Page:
2 Tbsp. light cream or half and half*
1/3 cup shredded sharp cheddar cheese
Extra virgin olive oil for sautéing
2 links smoked andouille sausage, cut into bite-size pieces
Handful of cremini mushrooms, cleaned and sliced
About 2/3 pound of wild-caught shrimp, peeled and de-veined
A few shakes of your favorite Cajun seasoning*
2 scallions (green onions), trimmed and sliced
For the best results, and creamy grits, do not use anything packaged as “instant.” My preferred brand is Bob’s Red Mill polenta, which you can find in well-stocked supermarkets, including Super Walmart.
It’s helpful to heat the water in a teakettle or the microwave ahead of time and keep it on standby. When you add liquid to polenta or risotto that is already cooking, you want the liquid to be warm.
As always, you will need to adjust the salt amount to work with your other ingredients. I lean toward low-sodium versions of broth and seasonings so that I have more control of the overall salt in my recipes. Check your labels and taste as you go.
I love the flavor of RedHot sauce, but Texas Pete or Tabasco would also be good for a spike of flavor in the grits.
For readers abroad, “half and half” is a term used to describe a popular dairy product in the U.S. It is essentially equal parts light cream and whole milk, with about 12% milkfat.
We use a dry Cajun seasoning that my husband picked up in New Orleans, but there are plenty of options available in your supermarket. You could also make up your own, with some combination of garlic powder, onion powder, cayenne, black pepper and thyme.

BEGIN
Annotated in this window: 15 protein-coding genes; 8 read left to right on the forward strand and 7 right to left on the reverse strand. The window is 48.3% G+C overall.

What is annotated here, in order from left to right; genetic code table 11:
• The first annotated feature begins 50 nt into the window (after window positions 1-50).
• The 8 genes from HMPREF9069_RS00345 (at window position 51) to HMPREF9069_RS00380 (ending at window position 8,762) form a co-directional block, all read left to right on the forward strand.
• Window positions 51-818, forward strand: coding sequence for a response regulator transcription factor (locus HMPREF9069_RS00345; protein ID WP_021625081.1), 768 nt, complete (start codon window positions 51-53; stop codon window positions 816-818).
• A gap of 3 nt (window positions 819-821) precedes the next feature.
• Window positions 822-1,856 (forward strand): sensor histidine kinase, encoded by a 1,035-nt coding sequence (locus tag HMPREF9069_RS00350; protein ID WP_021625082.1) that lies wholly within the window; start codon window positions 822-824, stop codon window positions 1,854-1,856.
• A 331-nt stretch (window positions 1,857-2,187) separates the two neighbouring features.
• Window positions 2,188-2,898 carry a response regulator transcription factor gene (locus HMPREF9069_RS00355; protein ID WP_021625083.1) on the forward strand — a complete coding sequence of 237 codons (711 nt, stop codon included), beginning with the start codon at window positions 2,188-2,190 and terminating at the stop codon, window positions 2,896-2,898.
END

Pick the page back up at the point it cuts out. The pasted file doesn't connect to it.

I’m a visual learner. If you are, too, then follow along with my slideshow or keep scrolling for written instructions and a pdf you can download for your recipe files.
- Place a heavy saucepan over medium heat. Add vegetable broth, garlic, salt and pepper, and heat to nearly boiling. Add polenta, stirring constantly until it is fully mixed with the broth and no visible clumps appear. Reduce heat to medium low and cook, stirring frequently, until most of the liquid is absorbed.
- Add hot water, 1/2 cup at a time, and continue with frequent stirring until each addition is absorbed and grits take on a smooth, creamy appearance. This may be up to 2 cups of additional liquid, and may take as long as 40 minutes.
- When grits achieve desired consistency, add a few shakes of RedHot sauce and stir in the light cream. Stir in shredded cheddar until melted and smooth. Remove grits from heat and cover to keep warm until you are ready to assemble the dish with the shrimp and other ingredients.
- Season the prepared shrimp with a few shakes of Cajun dry seasoning, and toss to let the flavor meld with the shrimp.
- Place a large skillet over medium heat. Add a tablespoon of olive oil and brown the andouille sausage bits until they have slightly crispy edges. Add the sliced mushrooms to the pan, tossing to brown them on both sides. Transfer sausage and mushrooms to a bowl.
- In the same skillet, again over medium heat, swirl in another tablespoon of olive oil. When oil is shimmering, place shrimp into the pan, one at a time. Allow them to cook, undisturbed, about one minute, then begin turning them, following the same order, to cook the other side.
- Add the cooked sausage and mushrooms back to the skillet and give the whole thing a few quick tosses to heat everything through.
- Spoon a generous amount of grits onto your serving bowls or plates, top with sausage, shrimp and mushrooms. Sprinkle dish with scallions and serve.